[00:29:42] Right now it's images and videos, but in the future it's going to move to all kinds of things. And as the language models that are the underlying thing, enabling a lot of this get better and better. The machine starts to really understand what it is you're asking. So the way we were talking about as a team yesterday, we were in a team meeting, brought this up.
[00:30:00] Is think about like Google searching. Like for those of us old enough, Used to have to do boon searches. Like if I wanted to find something at the library or the early days of the internet, I have to like, and, or like I had to really, really good at trying to tell the machine exactly what I wanted and the results kind of were, you know, sucked a lot of times cuz it just wasn't understanding it.
[00:30:21] Then Google comes along and build a smarter search engine. Now think about like how good that search engine is when you ask it something or put in a few words mm-hmm. and how it can predict. What it is you actually want, because it's understanding the context of what you're asking. It knows where you are, where you've been, what you've searched before, what you've bought.
[00:30:41] Like it can factor all of these things in and say, Oh, Mike is actually looking for this, and it can confidently give you like the number one result. That's that thing. Now apply that to image generation, language generation, business plan, generation, presentation, anything you can imagine creating. And say, Well, what if the machine could create those things?
[00:31:01] And all I had to do was give it a prompt with my voice or with text, and it understands me like the search engine does. Like it's so good at understanding what I'm asking. I don't even have to be that good at prompting it or like tuning that prompt, adapting the prompt to like be involved. And that's the, the key takeaway for me here is like, yeah, it's mind blowing what they're doing.
[00:31:22] Runway ML is another one to look at. They actually announced their text to video before me did, but they didn't come out with it yet, but they're teasing it real heavily. There's, we'll put all this in the show notes, but there's some really cool stuff with stable diffusion. The guy who created the stable diffusion model.
[00:31:36] And runway ml. But the key is you're going to hear a lot more about this and you're going to start seeing it infused into the language generation. So like there's a few I've seen recently of these G P T three language generation tools, like the right AI writing tools mm-hmm. , where the image generation is connected to the, like, go Charlie, didn't they do it?
[00:31:56] I don't think their GPT three. Hyper write is another one. So as you're writing or the machine is writing for you, It'll actually automatically build images to go with the texture writing, not stock photos. It'll build images. It's basically taking the paragraph or the sentence from the blog post as a prompt for what image to build.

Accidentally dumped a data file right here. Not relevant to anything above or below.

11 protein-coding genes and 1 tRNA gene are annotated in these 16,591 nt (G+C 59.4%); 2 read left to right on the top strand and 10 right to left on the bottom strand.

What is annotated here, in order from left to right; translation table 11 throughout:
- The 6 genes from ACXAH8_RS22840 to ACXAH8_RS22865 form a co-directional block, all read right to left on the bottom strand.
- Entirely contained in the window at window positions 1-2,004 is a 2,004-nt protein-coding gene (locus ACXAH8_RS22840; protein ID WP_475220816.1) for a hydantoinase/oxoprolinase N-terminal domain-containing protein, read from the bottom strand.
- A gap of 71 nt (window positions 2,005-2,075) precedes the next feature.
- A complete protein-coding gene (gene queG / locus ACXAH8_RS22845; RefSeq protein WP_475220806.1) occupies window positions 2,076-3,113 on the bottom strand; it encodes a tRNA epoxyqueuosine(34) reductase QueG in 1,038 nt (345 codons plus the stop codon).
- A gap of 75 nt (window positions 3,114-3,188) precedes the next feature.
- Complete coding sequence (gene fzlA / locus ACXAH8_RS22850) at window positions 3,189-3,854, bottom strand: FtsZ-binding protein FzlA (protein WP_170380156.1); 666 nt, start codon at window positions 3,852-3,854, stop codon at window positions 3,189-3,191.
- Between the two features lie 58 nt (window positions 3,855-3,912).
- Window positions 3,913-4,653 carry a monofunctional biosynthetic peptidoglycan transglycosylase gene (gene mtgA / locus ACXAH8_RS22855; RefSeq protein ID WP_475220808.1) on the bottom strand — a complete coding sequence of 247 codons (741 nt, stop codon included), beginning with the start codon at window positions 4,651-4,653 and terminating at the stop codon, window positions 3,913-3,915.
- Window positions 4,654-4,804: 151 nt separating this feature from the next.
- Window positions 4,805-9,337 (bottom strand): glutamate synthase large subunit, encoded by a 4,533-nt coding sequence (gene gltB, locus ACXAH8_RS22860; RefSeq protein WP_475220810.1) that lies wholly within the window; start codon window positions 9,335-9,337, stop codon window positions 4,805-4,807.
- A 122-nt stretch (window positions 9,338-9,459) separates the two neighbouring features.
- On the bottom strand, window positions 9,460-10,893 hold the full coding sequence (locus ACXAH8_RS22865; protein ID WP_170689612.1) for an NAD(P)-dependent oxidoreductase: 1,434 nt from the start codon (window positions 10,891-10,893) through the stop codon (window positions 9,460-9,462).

[00:32:16] And all I have to do is generate image. And so now imagine like you're writing a blog post, paragraph by paragraph, just telling the machine, Write the next paragraph. Now write me a paragraph on this, a paragraph on that. And as that's happening, an image is being generated to go with. We're there, like, I'm not talking about three years now, like that's what's happening right now within some of these tech companies.
[00:32:35] So I, I just think like it's really important for people to realize we're not talking three to five years out. We are talking about stuff that is here right now, and it is, it is improving so quickly. And so it's not like this whole idea of like text, anything may sound crazy to people, but I'm telling you, it's not , right?
[00:32:56] The people who are building this stuff are very, very confident that they are making major leaps and it's going to change everything for marketing, for sales, for customer service, for business. It's, it's a wild time. And again, Mike and I look at this stuff all. And they're like, I'm getting to the point where there's like two or three times a week where I'm like, What?
[00:33:15] Yeah. That used to happen every two or three months. Yeah. And now it's twice a week. Yeah. Where I'm just like, mind blown. Gotta send it to Mike. Like, Did you see this ?
[00:33:25] Mike Kaput: Yeah. I mean, we talk, we'll probably talk about it on a future episode, but I, two hours ago, sent the team an AI tool that is now. Creating podcasts from synthetic voices from scratch.
[00:33:37] So I got to listen to a completely machine generated, completely a manufactured interview between Joe Rogan and Steve Jobs. I mean, it's jaw dropping.
[00:33:48] Paul Roetzer: It's, And same this morning. So again, like twice of our wow moments in one day, I had characters.ai, which was two top engineers from Google left who were working on their lamb Lambda language model, which we talked about earlier.
[00:34:02] They went and built something that lets you have a chat conversation with any celebrity. So like if I wanted to have a conversation with, I dunno, Tom Cruise, I was think about Top Gun earlier. So I, I talk to Tom Cruise, I can interact chat bot wise with Tom Cruise, but it's actually just a language model that's, Trained on some data set to talk to me exactly how Tom Cruise would.